On Tuesday, April 18, 2017, Acting Principal Deputy Assistant Attorney General Trevor McFadden (the P-DAAG) spoke at the 10th Anti-Corruption, Export Controls & Sanctions Compliance Summit in Washington, D.C. After much speculation about what would become of enforcement of the Foreign Corrupt Practices Act (FCPA) in the Trump administration, Acting Principal Deputy Assistant Attorney General McFadden's remarks strongly suggest that the Department of Justice (DOJ) intends to continue to actively enforce the FCPA with respect to entities and individuals.
The P-DAAG's Speech
In unambiguous language, the P-DAAG stated: "[T]he department remains committed to enforcing the FCPA and to prosecuting fraud and corruption more generally."1 However, the P-DAAG did imply that there may potentially be less emphasis on procuring large fines and lengthy prison sentences, stating, "The Criminal Division's aims are not to prosecute every company we can, nor to break our own records for the largest fines or longest prison sentences."2 The P-DAAG's speech also emphasized the importance of pursuing FCPA prosecutions against individuals, which would continue prior policies underlying the Yates memo.3 The P-DAAG also highlighted the importance of compliance and voluntary disclosures, noting that in the past year, the DOJ had declined to prosecute a number of companies where criminal cases would have been brought but for the companies' voluntary self-disclosure and cooperation.
FCPA Enforcement in the Trump Era
Past criticisms of the FCPA by President Donald Trump and Securities and Exchange Commission (SEC) Chair nominee Jay Clayton fueled speculation that enforcement of the FCPA would be deprioritized by the new administration. For example, in 2012 comments that have been well-reported, President Trump said of the FCPA, "It's a horrible law and it should be changed. I mean, we're like the policeman for the world; it's ridiculous."4 In 2011, SEC Chair nominee Clayton authored a paper published by the New York City Bar Association that called into question the role of the United States in combating foreign bribery. While this paper did not reject the FCPA's goal of preventing global corruption, it questioned both "the ability of the United States to achieve that goal unilaterally" and the "costs of continuing such an effort." The paper concluded by calling for a "realignment of the U.S. position in the global anti-bribery enforcement regime."5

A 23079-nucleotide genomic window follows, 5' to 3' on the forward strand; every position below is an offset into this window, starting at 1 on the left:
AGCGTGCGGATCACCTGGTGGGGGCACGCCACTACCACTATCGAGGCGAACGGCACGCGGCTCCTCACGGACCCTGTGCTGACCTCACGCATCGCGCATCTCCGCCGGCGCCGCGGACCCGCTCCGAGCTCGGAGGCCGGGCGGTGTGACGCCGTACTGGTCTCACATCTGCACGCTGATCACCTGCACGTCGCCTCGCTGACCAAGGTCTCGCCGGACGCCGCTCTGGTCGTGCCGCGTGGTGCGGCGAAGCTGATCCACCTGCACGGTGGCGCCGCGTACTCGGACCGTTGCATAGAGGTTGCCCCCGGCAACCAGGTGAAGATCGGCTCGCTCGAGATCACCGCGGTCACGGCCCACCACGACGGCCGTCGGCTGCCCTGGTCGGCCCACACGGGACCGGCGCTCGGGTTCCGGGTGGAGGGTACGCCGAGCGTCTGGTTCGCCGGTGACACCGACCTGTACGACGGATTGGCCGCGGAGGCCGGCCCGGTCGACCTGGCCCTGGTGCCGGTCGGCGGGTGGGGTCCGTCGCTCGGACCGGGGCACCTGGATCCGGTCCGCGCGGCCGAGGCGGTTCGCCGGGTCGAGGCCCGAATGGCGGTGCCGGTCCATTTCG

Notwithstanding President Trump's commentary and SEC Chair nominee Clayton's critique of the FCPA, the P-DAAG's speech conveyed continued commitment to FCPA enforcement. Criminal penalties will continue to be driven by the United States Sentencing Guidelines and by the facts of any particular case. Indeed, it seems unlikely that cases with aggravated fact patterns yielding high sentencing guidelines calculations will no longer result in heavy penalties, even if there is some greater negotiating flexibility from the DOJ.
It also does not appear that the DOJ plans to veer away from seeking to obtain voluntary disclosures of potential FCPA violations. In April 2016, the DOJ launched a one-year FCPA pilot program to encourage voluntary disclosure through greater transparency. Prior to the P-DAAG's speech, the DOJ had already indicated that it planned to keep the pilot program in place notwithstanding the completion of the year, while it considered whether to continue or make changes to the program. In his speech, the P-DAAG emphasized the continuing importance of voluntary disclosures.
Nor does there appear to be much comfort to be taken from the change in administration by individuals who violate the FCPA. The P-DAAG now has made clear that prosecution of individuals will remain a high priority as was called for by the Yates memo.
It appears that aggressive FCPA enforcement will endure under the Trump administration and that any changes likely will be in tone rather than deep substance. Only time will tell if this is true, but companies would be well advised to continue building and implementing robust compliance programs in order to minimize the risk of FCPA-related exposure in the face of a government that presents itself as committed to continued enforcement.